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European Markets End Lower On Growth Worries, Brexit Uncertainty

European markets ended lower on Friday, with investors largely staying wary of creating fresh positions ahead of a vote on the latest Brexit deal on Saturday.

Disappointing economic data from China and continued uncertainty about U.S.-China trade deal also forced investors to tread cautiously.

The pan European Stoxx 600 ended down 0.32%. Germany's DAX edged down 0.17%, the U.K.'s FTSE 100 shed 0.44% and France's CAC 40 declined 0.65%, while Switzerland's SMI ended lower by 0.43%.

Among other markets in Europe, Belgium, Denmark, Ireland, Italy, Netherlands, Poland, Portugal and Spain ended weak.

In Germany, Wirecard extended its slide to another session due to alleged irregularities in accounting practices. The stock ended almost 7% down.

Fresenius shed about 2.5%. Daimler, Bayer, Infineon, BMW and Deutsche Bank lost 0.6 to 1.4%, while Allianz and Muench.Rueckvers gained more than 1% each.

In the French market, Renault lost more than 11% after the automaker cut its operating margin and revenues outlook for fiscal year 2019, citing a less favorable economic environment and a regulatory context that requires ever-increasing costs.

Danone lost more than 8% and Thales ended 5% down. Kering, Peugeot and L'Oreal and Bouygues also ended notably lower.

Publicis Groupe, ArecelorMittal, Vivendi and Pernod Ricard ended on a firm note, gaining 0.8 to 2%.

In the U.K. market, Micro Focus and InterContinental shed more than 4%. Rolls-Royce Holdings, Hargreaves Lansdown, Burberry Group and Relx ended lower by 2 to 2.5%, while Intertek ended nearly 2% down.

RBS gained about 2.6%. ITV, Berkeley, Segro, NMC Health, DS Smith and Imperial Brands also ended on a bright note.

In economic releases, the euro area current account surplus increased in August reflecting higher primary income and trade in services, the European Central Bank reported today.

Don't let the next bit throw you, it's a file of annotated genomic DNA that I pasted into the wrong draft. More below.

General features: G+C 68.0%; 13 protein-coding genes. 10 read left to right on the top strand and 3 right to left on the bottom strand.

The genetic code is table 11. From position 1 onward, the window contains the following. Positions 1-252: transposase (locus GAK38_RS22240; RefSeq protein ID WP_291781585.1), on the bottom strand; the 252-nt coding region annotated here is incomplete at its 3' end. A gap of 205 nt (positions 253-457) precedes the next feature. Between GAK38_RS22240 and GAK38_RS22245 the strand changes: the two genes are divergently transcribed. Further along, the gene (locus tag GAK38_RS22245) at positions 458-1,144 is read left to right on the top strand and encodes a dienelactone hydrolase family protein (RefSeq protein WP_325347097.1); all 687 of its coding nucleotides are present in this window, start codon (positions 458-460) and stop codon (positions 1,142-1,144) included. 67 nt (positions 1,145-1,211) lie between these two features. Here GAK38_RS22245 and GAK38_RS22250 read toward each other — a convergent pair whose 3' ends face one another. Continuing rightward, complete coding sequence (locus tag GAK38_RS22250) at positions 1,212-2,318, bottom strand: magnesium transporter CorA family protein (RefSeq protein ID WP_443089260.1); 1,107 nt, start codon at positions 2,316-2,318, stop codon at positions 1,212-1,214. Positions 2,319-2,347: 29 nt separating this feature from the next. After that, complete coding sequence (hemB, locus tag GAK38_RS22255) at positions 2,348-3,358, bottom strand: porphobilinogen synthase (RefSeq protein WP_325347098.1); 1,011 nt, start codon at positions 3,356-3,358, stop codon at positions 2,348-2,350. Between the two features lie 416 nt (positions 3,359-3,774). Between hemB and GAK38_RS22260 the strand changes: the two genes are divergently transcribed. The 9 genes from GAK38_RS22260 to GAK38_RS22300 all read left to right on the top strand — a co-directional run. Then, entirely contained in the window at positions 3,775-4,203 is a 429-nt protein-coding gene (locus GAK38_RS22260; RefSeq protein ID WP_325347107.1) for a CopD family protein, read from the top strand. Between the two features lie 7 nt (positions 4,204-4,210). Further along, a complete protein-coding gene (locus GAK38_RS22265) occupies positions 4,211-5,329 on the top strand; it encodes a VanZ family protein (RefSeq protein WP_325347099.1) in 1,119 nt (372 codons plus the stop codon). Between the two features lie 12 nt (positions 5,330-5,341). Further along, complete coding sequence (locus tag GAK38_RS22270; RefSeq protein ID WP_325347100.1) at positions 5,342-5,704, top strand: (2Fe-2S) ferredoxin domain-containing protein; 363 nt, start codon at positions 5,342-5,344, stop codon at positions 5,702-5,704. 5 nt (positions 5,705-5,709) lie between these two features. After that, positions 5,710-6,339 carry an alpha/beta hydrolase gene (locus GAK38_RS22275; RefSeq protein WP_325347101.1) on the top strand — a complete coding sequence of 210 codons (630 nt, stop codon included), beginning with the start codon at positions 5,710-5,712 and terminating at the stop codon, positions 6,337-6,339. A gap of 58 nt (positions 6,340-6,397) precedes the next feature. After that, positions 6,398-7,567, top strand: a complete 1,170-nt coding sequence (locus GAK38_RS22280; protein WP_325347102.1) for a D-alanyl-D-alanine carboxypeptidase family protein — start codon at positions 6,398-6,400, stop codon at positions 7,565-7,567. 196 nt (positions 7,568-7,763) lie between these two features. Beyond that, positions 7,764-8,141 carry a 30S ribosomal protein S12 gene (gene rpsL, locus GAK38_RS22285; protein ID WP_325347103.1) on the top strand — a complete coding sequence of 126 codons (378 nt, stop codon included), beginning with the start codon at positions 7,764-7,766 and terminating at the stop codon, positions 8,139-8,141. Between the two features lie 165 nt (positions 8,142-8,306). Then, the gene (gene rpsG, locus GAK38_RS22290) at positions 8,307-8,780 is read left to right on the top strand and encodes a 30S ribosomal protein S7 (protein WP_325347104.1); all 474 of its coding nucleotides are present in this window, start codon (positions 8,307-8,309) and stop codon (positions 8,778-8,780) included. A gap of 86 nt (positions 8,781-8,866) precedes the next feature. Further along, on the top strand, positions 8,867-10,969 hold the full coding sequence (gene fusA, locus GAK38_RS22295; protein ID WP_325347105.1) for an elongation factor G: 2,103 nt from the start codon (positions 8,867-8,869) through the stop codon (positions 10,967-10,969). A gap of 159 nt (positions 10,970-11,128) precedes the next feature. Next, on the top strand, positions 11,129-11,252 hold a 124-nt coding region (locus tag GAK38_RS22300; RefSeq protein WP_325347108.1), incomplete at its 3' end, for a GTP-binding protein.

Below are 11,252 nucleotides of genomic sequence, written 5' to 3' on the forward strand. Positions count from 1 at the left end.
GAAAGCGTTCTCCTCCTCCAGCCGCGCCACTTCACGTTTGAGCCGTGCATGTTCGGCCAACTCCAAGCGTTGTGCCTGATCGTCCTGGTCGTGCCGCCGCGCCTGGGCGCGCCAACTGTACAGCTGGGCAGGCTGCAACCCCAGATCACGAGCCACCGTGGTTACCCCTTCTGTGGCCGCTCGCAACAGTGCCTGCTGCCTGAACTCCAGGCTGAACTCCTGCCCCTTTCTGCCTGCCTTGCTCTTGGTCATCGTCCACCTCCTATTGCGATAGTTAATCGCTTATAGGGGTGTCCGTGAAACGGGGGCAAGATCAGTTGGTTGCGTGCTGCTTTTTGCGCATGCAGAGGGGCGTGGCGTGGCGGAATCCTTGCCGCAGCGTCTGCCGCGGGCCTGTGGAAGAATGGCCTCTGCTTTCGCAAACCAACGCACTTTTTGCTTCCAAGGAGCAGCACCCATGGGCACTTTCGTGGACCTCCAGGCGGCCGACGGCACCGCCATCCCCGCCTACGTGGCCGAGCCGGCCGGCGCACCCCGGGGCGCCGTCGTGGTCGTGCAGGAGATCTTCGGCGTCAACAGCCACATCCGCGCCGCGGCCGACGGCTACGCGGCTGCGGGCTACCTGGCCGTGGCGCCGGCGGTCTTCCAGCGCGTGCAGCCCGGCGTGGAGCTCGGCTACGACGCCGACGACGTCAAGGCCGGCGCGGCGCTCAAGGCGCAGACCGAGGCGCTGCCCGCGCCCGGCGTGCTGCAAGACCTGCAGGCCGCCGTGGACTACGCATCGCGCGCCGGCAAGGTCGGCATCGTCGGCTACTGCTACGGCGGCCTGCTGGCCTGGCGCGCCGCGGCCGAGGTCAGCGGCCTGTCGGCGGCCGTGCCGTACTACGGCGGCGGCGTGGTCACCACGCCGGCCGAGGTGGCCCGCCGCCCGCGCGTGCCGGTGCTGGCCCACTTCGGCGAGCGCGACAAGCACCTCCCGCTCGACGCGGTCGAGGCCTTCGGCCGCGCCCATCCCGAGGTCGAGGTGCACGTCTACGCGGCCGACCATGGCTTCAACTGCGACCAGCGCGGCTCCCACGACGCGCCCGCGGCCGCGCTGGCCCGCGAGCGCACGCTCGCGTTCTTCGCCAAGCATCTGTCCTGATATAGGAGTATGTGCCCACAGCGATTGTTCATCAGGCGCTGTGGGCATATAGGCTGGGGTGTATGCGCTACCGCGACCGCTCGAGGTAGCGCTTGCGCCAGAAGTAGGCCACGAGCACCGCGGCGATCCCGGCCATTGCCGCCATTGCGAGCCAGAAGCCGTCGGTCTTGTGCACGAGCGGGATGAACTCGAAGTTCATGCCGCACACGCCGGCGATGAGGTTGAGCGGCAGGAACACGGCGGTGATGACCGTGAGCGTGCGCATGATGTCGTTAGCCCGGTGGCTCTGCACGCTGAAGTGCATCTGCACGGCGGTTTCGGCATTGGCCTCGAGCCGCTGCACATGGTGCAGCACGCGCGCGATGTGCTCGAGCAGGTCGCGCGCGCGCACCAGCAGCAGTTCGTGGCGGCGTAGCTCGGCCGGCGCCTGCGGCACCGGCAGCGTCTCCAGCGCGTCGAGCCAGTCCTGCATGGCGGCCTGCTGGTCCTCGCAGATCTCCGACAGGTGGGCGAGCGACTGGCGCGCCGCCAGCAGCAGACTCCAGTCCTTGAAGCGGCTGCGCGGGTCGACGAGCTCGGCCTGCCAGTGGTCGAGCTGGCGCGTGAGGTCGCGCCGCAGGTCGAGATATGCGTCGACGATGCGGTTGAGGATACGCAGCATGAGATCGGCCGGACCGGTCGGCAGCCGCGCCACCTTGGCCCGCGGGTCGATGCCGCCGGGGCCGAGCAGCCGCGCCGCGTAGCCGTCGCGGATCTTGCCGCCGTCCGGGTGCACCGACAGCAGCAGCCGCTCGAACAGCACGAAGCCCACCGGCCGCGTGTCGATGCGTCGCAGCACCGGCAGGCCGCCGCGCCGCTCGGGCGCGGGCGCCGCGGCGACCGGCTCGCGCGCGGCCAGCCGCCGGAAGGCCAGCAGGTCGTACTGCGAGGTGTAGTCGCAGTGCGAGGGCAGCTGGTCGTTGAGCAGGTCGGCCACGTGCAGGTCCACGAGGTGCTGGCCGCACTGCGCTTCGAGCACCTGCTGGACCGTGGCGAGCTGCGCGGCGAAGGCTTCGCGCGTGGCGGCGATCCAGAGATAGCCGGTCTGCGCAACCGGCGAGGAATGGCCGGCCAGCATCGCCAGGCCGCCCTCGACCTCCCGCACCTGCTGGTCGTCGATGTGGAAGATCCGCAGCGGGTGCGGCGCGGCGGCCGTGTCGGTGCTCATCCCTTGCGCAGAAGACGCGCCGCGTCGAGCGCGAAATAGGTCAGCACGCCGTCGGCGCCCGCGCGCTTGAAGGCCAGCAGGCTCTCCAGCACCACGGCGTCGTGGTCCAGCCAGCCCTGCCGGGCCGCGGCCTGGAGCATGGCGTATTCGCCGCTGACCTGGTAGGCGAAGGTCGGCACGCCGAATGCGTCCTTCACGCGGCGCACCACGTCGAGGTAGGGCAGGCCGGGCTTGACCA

The current account surplus increased to EUR 27 billion from EUR 22 billion in July.

In Brexit news, Prime Minister Boris Johnson and European Commission President Jean-Claude Juncker reached a new Brexit deal on Thursday. However, the proposed deal is expected to face stiff opposition in parliament when it is put to vote in the House of Commons on Saturday.

Meanwhile, the Deputy Governor of Bank of England Dave Ramsen told Bloomberg News in an interview that the bank has room to hike interest rates in a limited and gradual manner if the UK moves out of the European Union smoothly.

"The kind of guidance we've been giving -- in the world of a deal it still applies," the banker said.

"We're not saying over what timeframe, but limited and gradual is a reasonable qualitative framing," said Ramsden.

In economic news from China, data released by the National Bureau of Statistics said China's GDP grew 6% year-on-year in the third quarter after rising 6.2% in the second quarter. This was the slowest growth since early 1990s.

Industrial production grew 5.8% annually in September, well above an expected climb of 4.9%. Annual growth in retail sales were up 7.8% in line with expectations.

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